Music the greatest leveller of all

Antony Costa in Save the Last Dance for Me

Antony Costa in Save the Last Dance for Me

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Impresario and arguably Britain’s best known Evertonian Bill Kenwright is one of the best ambassadors Blackpool has - and underpins that belief with a string of hit plays and musicals heading our way.

That’s down to his own love of the town, born of an age when he came here to hear the greats of pop and rock perform.

Blackpool, he says, is ‘in the blood - in my DNA.”

You get a sense of director Kenwright’s enduring commitment to the 60s in Save The Last Dance For Me at the Opera House, Blackpool, until Saturday.

Catch it while you can.

It stars Antony Costa in that he’s the ‘name’ in the cast, the lad who used to be in boy band Blue, now singing the songs his parents - and more likely his grandparents - loved.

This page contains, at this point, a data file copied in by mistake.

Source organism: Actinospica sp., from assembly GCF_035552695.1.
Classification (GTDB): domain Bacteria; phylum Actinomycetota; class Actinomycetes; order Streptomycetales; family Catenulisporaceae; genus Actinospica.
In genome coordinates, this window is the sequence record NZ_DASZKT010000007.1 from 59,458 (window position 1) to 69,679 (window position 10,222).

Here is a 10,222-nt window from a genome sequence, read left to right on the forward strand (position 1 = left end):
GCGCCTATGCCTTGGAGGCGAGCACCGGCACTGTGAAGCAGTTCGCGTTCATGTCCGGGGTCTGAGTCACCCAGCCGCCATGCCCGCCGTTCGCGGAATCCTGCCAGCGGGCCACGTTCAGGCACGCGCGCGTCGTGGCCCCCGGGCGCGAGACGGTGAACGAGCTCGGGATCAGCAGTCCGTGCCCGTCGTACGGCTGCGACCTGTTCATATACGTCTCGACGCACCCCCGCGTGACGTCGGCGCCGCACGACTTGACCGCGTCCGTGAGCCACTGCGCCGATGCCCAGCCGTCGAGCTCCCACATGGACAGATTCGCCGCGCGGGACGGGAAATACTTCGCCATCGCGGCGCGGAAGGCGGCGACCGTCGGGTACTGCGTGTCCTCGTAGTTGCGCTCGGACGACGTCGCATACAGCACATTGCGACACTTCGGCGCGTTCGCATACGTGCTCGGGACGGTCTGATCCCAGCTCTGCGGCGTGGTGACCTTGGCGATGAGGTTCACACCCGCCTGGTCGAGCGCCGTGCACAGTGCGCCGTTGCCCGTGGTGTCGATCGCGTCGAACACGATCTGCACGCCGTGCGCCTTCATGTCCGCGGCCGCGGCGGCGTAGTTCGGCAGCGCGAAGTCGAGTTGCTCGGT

But in truth it’s an ensemble affair with some stand out performances, Sackie Osakonor as Rufus, super versatile Rachel Nottingham and Kieran Kuypers, Jason Denton and more.

But pretty much all are superb singers. Or musicians.

While the accents may occasionally jar in the heightened acoustics - particularly for those closer to the stage - the vocals don’t and had an opening night audience on their feet and calling for more. The storyline is flimsy, effectively a vehicle for stringing great Pomus and Shuman songs together and makes no pretensions to be otherwise, touching on some of the issues of age but hardly searing social commentary. Essentially the message is music is one of the greatest levellers of all, and certainly more than most.

And this music still has the power to move, shake, rattle and roll even in a staged ‘Lowestoft’ that makes Knott End look hip, hot and happening.

Jacqui Morley